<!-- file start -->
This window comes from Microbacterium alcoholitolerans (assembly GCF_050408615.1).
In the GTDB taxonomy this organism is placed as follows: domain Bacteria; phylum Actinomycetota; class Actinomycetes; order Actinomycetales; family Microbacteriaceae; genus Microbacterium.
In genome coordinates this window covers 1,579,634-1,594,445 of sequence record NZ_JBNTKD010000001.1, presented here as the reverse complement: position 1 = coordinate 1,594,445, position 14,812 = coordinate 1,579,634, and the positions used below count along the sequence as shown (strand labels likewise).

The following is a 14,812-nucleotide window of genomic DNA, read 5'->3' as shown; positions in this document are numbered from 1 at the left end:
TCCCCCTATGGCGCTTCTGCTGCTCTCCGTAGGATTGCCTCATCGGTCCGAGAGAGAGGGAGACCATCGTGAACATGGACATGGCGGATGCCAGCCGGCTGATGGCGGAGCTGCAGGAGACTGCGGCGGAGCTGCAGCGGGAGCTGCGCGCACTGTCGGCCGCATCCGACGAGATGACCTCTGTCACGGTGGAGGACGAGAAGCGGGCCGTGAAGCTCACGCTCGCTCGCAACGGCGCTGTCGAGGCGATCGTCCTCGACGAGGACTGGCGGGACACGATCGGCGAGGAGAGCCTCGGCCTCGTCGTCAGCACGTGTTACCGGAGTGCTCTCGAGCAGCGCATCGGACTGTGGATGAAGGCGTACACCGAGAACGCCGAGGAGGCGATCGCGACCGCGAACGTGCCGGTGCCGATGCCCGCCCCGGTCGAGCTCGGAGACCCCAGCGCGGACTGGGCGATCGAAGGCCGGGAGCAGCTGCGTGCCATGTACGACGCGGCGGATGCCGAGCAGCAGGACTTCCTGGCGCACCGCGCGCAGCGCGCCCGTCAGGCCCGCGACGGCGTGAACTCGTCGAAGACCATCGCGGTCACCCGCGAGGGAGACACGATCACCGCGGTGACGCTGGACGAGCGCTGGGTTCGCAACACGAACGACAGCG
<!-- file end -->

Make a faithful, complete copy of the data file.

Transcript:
This window comes from Microbacterium alcoholitolerans (assembly GCF_050408615.1).
In the GTDB taxonomy this organism is placed as follows: domain Bacteria; phylum Actinomycetota; class Actinomycetes; order Actinomycetales; family Microbacteriaceae; genus Microbacterium.
In genome coordinates this window covers 1,579,634-1,594,445 of sequence record NZ_JBNTKD010000001.1, presented here as the reverse complement: position 1 = coordinate 1,594,445, position 14,812 = coordinate 1,579,634, and the positions used below count along the sequence as shown (strand labels likewise).

The following is a 14,812-nucleotide window of genomic DNA, read 5'->3' as shown; positions in this document are numbered from 1 at the left end:
TCCCCCTATGGCGCTTCTGCTGCTCTCCGTAGGATTGCCTCATCGGTCCGAGAGAGAGGGAGACCATCGTGAACATGGACATGGCGGATGCCAGCCGGCTGATGGCGGAGCTGCAGGAGACTGCGGCGGAGCTGCAGCGGGAGCTGCGCGCACTGTCGGCCGCATCCGACGAGATGACCTCTGTCACGGTGGAGGACGAGAAGCGGGCCGTGAAGCTCACGCTCGCTCGCAACGGCGCTGTCGAGGCGATCGTCCTCGACGAGGACTGGCGGGACACGATCGGCGAGGAGAGCCTCGGCCTCGTCGTCAGCACGTGTTACCGGAGTGCTCTCGAGCAGCGCATCGGACTGTGGATGAAGGCGTACACCGAGAACGCCGAGGAGGCGATCGCGACCGCGAACGTGCCGGTGCCGATGCCCGCCCCGGTCGAGCTCGGAGACCCCAGCGCGGACTGGGCGATCGAAGGCCGGGAGCAGCTGCGTGCCATGTACGACGCGGCGGATGCCGAGCAGCAGGACTTCCTGGCGCACCGCGCGCAGCGCGCCCGTCAGGCCCGCGACGGCGTGAACTCGTCGAAGACCATCGCGGTCACCCGCGAGGGAGACACGATCACCGCGGTGACGCTGGACGAGCGCTGGGTTCGCAACACGAACGACAGCG